(The most lethal by-product of the thorium fuel cycle is uranium-232, which is always resident in U233. Uranium-232 (discussed in great detail above) has a half-life of 69 years. The reason for U232’s lethality is its natural daughter decay product, thallium-208, which has a half-life of 3.05 minutes.)
If we consider that U233 itself is not a waste product, then its radiotoxicity period, in practical terms, cannot be considered an environmental health concern. This is a broadly-used rationalization by thorium-based nuclear energy advocates. We then turn to the fission products of the thorium fuel cycle. As explained above, for thorium characteristic number (i) above, fission products are created when the U233 atom splits during the fission event. The fission products typically consists of a combination of two new atoms that are created, which are, in the aggregate, roughly equal to the mass of the original fissile atom – in this case, U233. In many cases, these fission products are unstable radioactive isotopes – owing to their neutron-rich nature. These atoms rapidly decay into longer lived, though still unstable radioactive isotopes, until eventually they decay into stable isotopes. While they are decaying, they emit beta and/or gamma radiation and are therefore toxic. The longest-lived fission products of U233 are statistically estimated to be mostly strontium-89, strontium-90, strontium-91, zirconium-91, zirconium-94; and barium-139, barium-140, lanthanum-141 and cesium-140. Of these long-lived fission fragments, the longest half life is no longer than 90 years. As a comparison, the long-lived decay and fission products generated by the uranium fuel cycle range from 200,000 to 16 million years.
iv) Thorium has superior fuel economy in various respects; thorium generates more energy per unit of mass than uranium by a factor of approximately 30
There are various ways in which the thorium fuel cycle creates energy efficiency vis-à-vis the uranium fuel cycle. The key components are:
i) Thorium does not contain any fissile isotopes which must be concentrated in the manufacture of fuel. Therefore, 100% of thorium mass can be used in the fuel cycle, whereas only approximately 11% of mined uranium mass is used in the uranium fuel cycle. This is explained in greater detail below, for thorium characteristic number (ix);
With these efficiencies, it is possible to generate 20 to 40 times more energy from the same quantity of thorium material as from uranium material. Put another way, whereas reactors today generally require approximately 550,000 pounds of uranium in order to have sufficient fuel to power a reactor for a year of operation, approximately 16,000 to 22,000 pounds of thorium would be required to power the same reactor for the same time, generating an equal amount of power.
There is no question that thorium fuel is more energy efficient than any uranium-based fuel.
v) Thorium is three to four times more abundant in nature than uranium, and is widely distributed throughout the Earth’s crust
Thorium occurs naturally as thorium oxide, or ThO2. Thorium oxide is three to four times more abundant in nature than uranium, and approximately as common as lead. Because of thorium oxide’s insolubility, it tends not to spread homogeneously throughout the biosphere, but rather concentrate into large deposits, particularly in alluvial sands. The highest concentration of thorium is in mineral beach sand deposits, which are alluvial placer deposits that have accumulated on the edge of existing or ancient oceans, and most commonly remain at surface. The distribution of these deposits, however is very broad. Significant deposits are reported in Australia, southern Africa, India, southeast Asia, Scandinavia, Brazil, Mexico, USA, northern Canada and elsewhere. In short, large concentrations are known to exist in every continent, and nearly every corner of the world, granting easy access to this material to virtually every sovereign nation.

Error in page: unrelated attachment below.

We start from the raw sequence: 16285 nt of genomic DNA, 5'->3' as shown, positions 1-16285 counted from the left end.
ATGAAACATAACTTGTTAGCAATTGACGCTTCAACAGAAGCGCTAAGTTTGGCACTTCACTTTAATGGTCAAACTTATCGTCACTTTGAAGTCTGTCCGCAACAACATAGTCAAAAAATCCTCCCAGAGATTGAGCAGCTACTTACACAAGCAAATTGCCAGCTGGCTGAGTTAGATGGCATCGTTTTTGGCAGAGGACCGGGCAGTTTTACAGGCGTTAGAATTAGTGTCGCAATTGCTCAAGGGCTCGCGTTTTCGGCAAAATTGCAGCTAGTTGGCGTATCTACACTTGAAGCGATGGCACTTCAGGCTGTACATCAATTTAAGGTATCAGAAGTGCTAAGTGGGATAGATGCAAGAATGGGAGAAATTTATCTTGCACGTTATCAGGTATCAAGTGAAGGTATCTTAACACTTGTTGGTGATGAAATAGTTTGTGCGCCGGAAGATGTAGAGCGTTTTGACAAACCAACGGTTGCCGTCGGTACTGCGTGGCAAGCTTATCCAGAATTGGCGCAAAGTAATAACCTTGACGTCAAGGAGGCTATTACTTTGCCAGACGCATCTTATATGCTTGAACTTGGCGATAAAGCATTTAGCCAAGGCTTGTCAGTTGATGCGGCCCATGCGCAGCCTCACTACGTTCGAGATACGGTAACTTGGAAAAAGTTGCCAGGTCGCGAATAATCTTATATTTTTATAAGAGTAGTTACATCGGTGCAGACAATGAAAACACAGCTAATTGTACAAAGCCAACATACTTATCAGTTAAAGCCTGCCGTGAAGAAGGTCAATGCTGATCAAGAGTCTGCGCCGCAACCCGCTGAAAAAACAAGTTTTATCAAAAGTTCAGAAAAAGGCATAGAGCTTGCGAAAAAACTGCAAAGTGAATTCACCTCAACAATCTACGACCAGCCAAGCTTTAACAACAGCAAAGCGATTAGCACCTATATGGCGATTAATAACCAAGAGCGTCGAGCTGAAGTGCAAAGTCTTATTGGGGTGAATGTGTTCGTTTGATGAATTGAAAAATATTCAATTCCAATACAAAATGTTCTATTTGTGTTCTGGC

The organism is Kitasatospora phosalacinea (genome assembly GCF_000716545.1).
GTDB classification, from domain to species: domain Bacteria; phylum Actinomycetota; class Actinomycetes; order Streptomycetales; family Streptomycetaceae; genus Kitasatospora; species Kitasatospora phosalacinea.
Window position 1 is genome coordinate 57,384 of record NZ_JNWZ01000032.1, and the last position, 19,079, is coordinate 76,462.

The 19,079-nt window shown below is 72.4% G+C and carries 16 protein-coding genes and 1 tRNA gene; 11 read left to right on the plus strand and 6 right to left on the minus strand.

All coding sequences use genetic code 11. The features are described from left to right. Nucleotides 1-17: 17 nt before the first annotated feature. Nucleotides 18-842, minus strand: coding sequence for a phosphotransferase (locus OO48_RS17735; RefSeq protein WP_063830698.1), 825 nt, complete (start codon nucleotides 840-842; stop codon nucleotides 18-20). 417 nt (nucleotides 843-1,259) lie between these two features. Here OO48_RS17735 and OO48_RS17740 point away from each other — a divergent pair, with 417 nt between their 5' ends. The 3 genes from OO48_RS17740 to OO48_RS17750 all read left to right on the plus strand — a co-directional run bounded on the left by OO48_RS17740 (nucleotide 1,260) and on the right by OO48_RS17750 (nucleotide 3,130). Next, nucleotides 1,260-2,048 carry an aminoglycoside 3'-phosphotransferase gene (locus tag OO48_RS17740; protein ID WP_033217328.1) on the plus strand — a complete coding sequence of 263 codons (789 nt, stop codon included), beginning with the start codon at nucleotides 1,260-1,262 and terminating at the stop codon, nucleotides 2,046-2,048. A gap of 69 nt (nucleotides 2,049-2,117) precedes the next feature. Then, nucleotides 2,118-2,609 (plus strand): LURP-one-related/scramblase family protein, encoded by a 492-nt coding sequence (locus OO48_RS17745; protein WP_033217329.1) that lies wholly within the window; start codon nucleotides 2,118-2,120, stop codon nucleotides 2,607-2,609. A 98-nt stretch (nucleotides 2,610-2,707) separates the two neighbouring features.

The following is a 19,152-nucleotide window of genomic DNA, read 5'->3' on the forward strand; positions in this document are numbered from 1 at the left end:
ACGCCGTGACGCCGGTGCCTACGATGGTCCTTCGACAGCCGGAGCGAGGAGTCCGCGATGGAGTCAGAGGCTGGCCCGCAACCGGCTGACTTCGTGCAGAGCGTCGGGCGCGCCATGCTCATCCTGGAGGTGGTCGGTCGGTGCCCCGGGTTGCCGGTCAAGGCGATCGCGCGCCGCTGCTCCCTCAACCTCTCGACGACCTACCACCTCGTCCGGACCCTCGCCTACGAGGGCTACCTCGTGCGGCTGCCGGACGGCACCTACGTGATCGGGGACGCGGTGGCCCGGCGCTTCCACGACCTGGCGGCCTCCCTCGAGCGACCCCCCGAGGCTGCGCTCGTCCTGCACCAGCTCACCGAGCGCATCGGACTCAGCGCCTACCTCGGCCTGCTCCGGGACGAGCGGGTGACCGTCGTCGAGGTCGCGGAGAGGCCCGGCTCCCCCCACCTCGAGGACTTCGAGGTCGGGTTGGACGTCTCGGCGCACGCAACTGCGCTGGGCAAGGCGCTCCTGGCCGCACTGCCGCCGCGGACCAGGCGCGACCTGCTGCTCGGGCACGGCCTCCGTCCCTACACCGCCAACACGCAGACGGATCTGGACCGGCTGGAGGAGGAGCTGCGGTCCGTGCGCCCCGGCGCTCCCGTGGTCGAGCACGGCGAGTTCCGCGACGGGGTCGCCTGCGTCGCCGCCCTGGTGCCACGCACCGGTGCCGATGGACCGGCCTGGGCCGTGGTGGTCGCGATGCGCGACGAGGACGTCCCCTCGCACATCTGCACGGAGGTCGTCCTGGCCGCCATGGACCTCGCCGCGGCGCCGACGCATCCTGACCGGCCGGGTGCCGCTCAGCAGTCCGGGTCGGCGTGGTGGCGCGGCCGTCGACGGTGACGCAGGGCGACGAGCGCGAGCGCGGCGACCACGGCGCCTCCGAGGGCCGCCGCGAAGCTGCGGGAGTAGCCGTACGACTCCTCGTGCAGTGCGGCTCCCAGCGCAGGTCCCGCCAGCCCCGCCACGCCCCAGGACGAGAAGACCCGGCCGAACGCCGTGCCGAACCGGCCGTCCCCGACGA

Conversely, uranium, though it was until recently believed to be available at supply levels adequate to sustain the international nuclear energy industry for an indefinite period, is in imminent danger of creating a supply crisis for the nuclear industry. Though there is ample uranium found in nature, it scarcely occurs in economic concentrations (at recent prices). Furthermore, there is insufficient mining developments to increase the production levels to meet the annual reactor requirements, nor are there sufficient mining developments for the foreseeable future, due to the fact that uranium prices are too low to justify them. Uranium mining is costly and very time-consuming. From the time of a potentially economic discovery, many years of regulatory approvals processes are required before any new mine can begin production. It is not uncommon for a new uranium mine to have a 10- to 15- year gestation from discovery to production. Thorium material, due to its geologic nature, is less costly and less environmentally obtrusive to mine. Thorium mining will likely require far less regulatory scrutiny and hence, will be mined much quicker. From the beginning of thorium mine development to production may take 2 to 3 years, rather than the challenging 10 to 15 years of a uranium mine development. Therefore, not only is thorium more abundant naturally, it is also far more likely than uranium to be mined in quantities that will be sufficient to sustain the international atomic industry.
vi) Thorium can be mined with relatively low-cost, environmentally-unobtrusive mining methods, because it exists in high concentrations, in high-grade, surface, alluvial material